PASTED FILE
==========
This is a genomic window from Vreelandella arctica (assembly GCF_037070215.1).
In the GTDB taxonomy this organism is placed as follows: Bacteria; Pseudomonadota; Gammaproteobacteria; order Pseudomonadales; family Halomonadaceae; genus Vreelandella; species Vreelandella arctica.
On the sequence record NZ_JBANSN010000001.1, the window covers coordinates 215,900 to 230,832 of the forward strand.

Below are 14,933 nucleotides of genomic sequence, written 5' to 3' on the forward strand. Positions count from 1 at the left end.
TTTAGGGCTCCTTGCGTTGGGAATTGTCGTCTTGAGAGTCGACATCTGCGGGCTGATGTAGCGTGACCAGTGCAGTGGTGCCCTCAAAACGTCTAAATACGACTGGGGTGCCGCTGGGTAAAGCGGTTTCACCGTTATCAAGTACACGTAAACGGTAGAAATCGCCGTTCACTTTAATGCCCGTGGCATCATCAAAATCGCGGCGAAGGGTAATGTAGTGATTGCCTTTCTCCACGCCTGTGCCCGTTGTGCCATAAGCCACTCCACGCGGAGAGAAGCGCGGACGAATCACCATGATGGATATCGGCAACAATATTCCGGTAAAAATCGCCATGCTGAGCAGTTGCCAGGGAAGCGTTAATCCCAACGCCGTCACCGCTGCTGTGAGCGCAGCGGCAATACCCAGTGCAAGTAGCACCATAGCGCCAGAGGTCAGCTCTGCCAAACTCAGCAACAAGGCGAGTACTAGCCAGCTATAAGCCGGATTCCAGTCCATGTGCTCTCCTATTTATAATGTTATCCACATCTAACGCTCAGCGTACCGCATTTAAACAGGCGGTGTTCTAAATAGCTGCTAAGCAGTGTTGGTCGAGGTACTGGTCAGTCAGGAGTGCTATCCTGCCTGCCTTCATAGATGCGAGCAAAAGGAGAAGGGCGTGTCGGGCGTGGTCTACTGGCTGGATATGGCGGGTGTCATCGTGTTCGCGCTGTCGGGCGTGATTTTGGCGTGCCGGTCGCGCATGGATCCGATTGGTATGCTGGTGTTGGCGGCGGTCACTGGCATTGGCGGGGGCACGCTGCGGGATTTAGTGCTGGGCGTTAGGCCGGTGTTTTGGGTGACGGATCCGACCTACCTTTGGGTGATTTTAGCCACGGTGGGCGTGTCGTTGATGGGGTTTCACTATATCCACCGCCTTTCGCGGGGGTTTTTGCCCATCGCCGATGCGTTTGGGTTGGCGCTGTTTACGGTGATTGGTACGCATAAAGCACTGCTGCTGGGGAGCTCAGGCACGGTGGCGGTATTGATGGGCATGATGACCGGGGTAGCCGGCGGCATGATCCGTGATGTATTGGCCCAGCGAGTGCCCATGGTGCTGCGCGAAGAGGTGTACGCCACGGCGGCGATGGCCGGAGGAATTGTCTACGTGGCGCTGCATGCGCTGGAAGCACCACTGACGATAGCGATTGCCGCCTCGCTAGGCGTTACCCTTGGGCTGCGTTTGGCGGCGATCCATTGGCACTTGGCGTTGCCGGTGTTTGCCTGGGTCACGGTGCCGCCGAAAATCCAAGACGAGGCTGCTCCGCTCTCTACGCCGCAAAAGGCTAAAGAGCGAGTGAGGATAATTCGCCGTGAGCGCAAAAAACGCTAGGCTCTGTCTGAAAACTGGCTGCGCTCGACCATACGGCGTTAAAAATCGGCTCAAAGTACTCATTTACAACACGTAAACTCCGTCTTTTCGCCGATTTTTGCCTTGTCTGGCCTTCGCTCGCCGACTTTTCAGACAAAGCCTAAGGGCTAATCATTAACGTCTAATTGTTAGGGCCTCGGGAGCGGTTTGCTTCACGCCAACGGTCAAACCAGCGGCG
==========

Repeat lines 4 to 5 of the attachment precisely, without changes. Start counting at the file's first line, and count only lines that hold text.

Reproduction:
Below are 14,933 nucleotides of genomic sequence, written 5' to 3' on the forward strand. Positions count from 1 at the left end.
TTTAGGGCTCCTTGCGTTGGGAATTGTCGTCTTGAGAGTCGACATCTGCGGGCTGATGTAGCGTGACCAGTGCAGTGGTGCCCTCAAAACGTCTAAATACGACTGGGGTGCCGCTGGGTAAAGCGGTTTCACCGTTATCAAGTACACGTAAACGGTAGAAATCGCCGTTCACTTTAATGCCCGTGGCATCATCAAAATCGCGGCGAAGGGTAATGTAGTGATTGCCTTTCTCCACGCCTGTGCCCGTTGTGCCATAAGCCACTCCACGCGGAGAGAAGCGCGGACGAATCACCATGATGGATATCGGCAACAATATTCCGGTAAAAATCGCCATGCTGAGCAGTTGCCAGGGAAGCGTTAATCCCAACGCCGTCACCGCTGCTGTGAGCGCAGCGGCAATACCCAGTGCAAGTAGCACCATAGCGCCAGAGGTCAGCTCTGCCAAACTCAGCAACAAGGCGAGTACTAGCCAGCTATAAGCCGGATTCCAGTCCATGTGCTCTCCTATTTATAATGTTATCCACATCTAACGCTCAGCGTACCGCATTTAAACAGGCGGTGTTCTAAATAGCTGCTAAGCAGTGTTGGTCGAGGTACTGGTCAGTCAGGAGTGCTATCCTGCCTGCCTTCATAGATGCGAGCAAAAGGAGAAGGGCGTGTCGGGCGTGGTCTACTGGCTGGATATGGCGGGTGTCATCGTGTTCGCGCTGTCGGGCGTGATTTTGGCGTGCCGGTCGCGCATGGATCCGATTGGTATGCTGGTGTTGGCGGCGGTCACTGGCATTGGCGGGGGCACGCTGCGGGATTTAGTGCTGGGCGTTAGGCCGGTGTTTTGGGTGACGGATCCGACCTACCTTTGGGTGATTTTAGCCACGGTGGGCGTGTCGTTGATGGGGTTTCACTATATCCACCGCCTTTCGCGGGGGTTTTTGCCCATCGCCGATGCGTTTGGGTTGGCGCTGTTTACGGTGATTGGTACGCATAAAGCACTGCTGCTGGGGAGCTCAGGCACGGTGGCGGTATTGATGGGCATGATGACCGGGGTAGCCGGCGGCATGATCCGTGATGTATTGGCCCAGCGAGTGCCCATGGTGCTGCGCGAAGAGGTGTACGCCACGGCGGCGATGGCCGGAGGAATTGTCTACGTGGCGCTGCATGCGCTGGAAGCACCACTGACGATAGCGATTGCCGCCTCGCTAGGCGTTACCCTTGGGCTGCGTTTGGCGGCGATCCATTGGCACTTGGCGTTGCCGGTGTTTGCCTGGGTCACGGTGCCGCCGAAAATCCAAGACGAGGCTGCTCCGCTCTCTACGCCGCAAAAGGCTAAAGAGCGAGTGAGGATAATTCGCCGTGAGCGCAAAAAACGCTAGGCTCTGTCTGAAAACTGGCTGCGCTCGACCATACGGCGTTAAAAATCGGCTCAAAGTACTCATTTACAACACGTAAACTCCGTCTTTTCGCCGATTTTTGCCTTGTCTGGCCTTCGCTCGCCGACTTTTCAGACAAAGCCTAAGGGCTAATCATTAACGTCTAATTGTTAGGGCCTCGGGAGCGGTTTGCTTCACGCCAACGGTCAAACCAGCGGCG